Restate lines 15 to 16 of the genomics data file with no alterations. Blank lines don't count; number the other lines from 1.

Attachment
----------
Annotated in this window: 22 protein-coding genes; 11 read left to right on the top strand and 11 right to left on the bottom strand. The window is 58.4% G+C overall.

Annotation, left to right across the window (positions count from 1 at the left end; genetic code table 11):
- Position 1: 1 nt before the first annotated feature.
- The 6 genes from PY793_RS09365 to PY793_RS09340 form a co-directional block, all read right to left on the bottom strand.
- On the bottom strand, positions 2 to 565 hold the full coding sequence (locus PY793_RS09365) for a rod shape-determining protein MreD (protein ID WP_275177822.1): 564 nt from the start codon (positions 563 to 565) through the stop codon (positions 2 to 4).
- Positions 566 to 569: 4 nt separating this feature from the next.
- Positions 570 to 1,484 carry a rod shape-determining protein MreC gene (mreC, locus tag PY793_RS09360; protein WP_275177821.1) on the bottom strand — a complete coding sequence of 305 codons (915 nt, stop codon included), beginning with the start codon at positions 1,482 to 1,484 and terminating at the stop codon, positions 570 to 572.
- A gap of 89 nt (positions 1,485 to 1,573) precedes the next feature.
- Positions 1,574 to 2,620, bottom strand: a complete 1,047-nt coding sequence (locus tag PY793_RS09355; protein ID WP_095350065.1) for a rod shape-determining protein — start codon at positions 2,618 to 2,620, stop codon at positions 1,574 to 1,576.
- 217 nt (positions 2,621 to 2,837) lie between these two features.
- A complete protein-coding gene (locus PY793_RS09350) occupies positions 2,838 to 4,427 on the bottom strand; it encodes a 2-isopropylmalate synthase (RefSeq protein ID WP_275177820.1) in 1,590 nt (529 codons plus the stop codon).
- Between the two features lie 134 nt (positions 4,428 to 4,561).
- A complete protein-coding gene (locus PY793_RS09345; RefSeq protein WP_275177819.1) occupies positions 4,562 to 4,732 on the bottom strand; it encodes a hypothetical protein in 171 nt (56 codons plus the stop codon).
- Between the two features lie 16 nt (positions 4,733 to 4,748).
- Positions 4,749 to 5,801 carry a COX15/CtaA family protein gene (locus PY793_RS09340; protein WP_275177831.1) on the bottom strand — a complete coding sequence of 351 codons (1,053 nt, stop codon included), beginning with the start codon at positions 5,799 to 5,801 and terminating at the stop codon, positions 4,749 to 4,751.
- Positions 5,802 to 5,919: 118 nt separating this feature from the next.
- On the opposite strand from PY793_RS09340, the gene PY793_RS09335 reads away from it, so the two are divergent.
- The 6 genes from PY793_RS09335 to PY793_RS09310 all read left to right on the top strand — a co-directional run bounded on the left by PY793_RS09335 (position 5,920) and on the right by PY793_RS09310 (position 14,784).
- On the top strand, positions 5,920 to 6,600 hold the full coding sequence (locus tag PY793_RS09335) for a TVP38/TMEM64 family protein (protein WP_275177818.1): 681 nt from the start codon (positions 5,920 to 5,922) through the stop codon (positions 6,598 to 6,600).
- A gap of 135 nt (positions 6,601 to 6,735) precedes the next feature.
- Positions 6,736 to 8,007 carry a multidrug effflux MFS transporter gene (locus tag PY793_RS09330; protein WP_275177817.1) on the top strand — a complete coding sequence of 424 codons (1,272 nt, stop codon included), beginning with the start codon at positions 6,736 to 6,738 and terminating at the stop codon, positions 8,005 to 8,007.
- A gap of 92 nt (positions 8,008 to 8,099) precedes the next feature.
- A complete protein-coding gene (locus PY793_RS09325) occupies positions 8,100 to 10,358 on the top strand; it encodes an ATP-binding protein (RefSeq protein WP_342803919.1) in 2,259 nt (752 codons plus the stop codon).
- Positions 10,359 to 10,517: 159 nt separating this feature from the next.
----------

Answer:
- Positions 4,749 to 5,801 carry a COX15/CtaA family protein gene (locus PY793_RS09340; protein WP_275177831.1) on the bottom strand — a complete coding sequence of 351 codons (1,053 nt, stop codon included), beginning with the start codon at positions 5,799 to 5,801 and terminating at the stop codon, positions 4,749 to 4,751.
- Positions 5,802 to 5,919: 118 nt separating this feature from the next.